With Jorge Cortes, MD, Director of the Georgia Cancer Center at Augusta University
By Sarah DiGiulio
An important step in addressing disparities in care and outcomes for patients with cancer based on race is addressing disparities representative of patients in clinical trials. If studies investigating new drugs and other treatments for cancer do not accurately represent patients at risk of getting those cancers, that might affect whether the results of those trials are indeed accurate.
Researchers at Georgia Cancer Center at Augusta University set out to study the following: in pivotal clinical trials for drugs approved to treat leukemias and multiple myeloma, do the studies accurately represent the demographic and geographic diversity of populations affected by those cancers? The data were published in the Journal of Clinical Oncology (2022; doi: 10.1200/JCO.22.00504).
The researchers identified clinical trials from the FDA database that led to FDA approvals of drugs for these blood cancers. They found that a total of 41 (67.2%) trials leading to drug approval reported data on race and 20 (48.8%) on ethnicity. These trials included 13,731 patients in total. The data showed that Blacks, Native Americans, and Hispanics were significantly underrepresented in trials compared with the proportion in the general population affected by these cancers. Female patients were underrepresented in acute myeloid leukemia trials. Males were underrepresented in both multiple myeloma and chronic myeloid leukemia trials.
Asked whether the findings were surprising, study coauthor Jorge Cortes, MD, Director of the Georgia Cancer Center and the Cecil F. Whitaker, Jr., GRA Eminent Scholar Chair in Cancer, noted: “Perhaps not surprising, but disappointing precisely because we know about it, but we have not done much about it." He shared more about the findings with Oncology Times.
1. Why did you and your colleagues decide to pursue this research now?
“It is becoming increasingly evident that the populations studied in clinical trials are not fully representative of the populations in need. Health care disparities are a growing problem in our country, in general, and in cancer in particular. There are many steps needed to decrease these disparities. One of them is to ensure that clinical trials are available to and representative of all those in need.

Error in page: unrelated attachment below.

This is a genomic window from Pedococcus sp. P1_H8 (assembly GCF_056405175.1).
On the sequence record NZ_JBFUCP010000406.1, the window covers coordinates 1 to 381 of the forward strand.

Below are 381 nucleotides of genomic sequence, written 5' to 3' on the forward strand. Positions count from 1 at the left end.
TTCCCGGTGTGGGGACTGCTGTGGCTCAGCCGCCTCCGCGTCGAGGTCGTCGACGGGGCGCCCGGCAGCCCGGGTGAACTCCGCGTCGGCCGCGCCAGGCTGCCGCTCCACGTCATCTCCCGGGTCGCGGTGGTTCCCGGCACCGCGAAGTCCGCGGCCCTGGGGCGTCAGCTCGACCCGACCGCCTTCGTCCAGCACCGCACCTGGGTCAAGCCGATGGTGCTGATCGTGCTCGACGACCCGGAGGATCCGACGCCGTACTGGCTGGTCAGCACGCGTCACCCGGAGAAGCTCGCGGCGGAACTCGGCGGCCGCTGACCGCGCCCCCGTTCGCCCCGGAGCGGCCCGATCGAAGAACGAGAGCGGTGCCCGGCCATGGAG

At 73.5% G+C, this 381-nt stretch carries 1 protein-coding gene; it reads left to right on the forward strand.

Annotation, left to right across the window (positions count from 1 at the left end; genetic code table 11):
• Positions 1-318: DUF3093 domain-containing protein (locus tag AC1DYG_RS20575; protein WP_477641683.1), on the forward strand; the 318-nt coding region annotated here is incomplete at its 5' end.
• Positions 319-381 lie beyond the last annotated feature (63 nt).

“There has not been much done previously that is similar to our approach; what little has been done is mostly in solid tumors. The results are indeed aligned with what we report, that is, that studies are biased towards some populations by race, by sex, by ethnicity, and by the ability to reach a few major cancer centers."
2. What were the key findings from your research?
“Studies, particularly these pivotal trials, are typically concentrated in a few centers that are not accessible to many patients. In part because of this and in part because of the design and complexities of clinical trials, minority populations are significantly underrepresented even when the incidence of certain tumors is particularly common among them, such as multiple myeloma in African American patients. Another important finding is that many studies do not report clearly the population distribution among race and ethnicity. This should be an absolute requirement for reporting a study.
“The implications are that the results that we read in the literature and that lead to drug approval may not necessarily be extrapolated to all patients, particularly those who have different personal or social characteristics than those included in the trials. Studies should reflect the population in need and investigators and regulatory authorities should focus on this. To do this, we need to make sure we take the trials to the patients, not the patients to the trials."
3. What is the bottom line message you want cancer care providers to know about your work?
“We are looking at other tumors and also examining [the issues] from a global perspective, which is likely to further amplify the problem. Then we need to address how we solve the problem, as this is mostly a discovery approach. There is a need to expand the reach of clinical trials overall and particularly pivotal trials to make them accessible to all and representative of the general population. This is a central element, in my opinion, of starting to address health care disparities in cancer."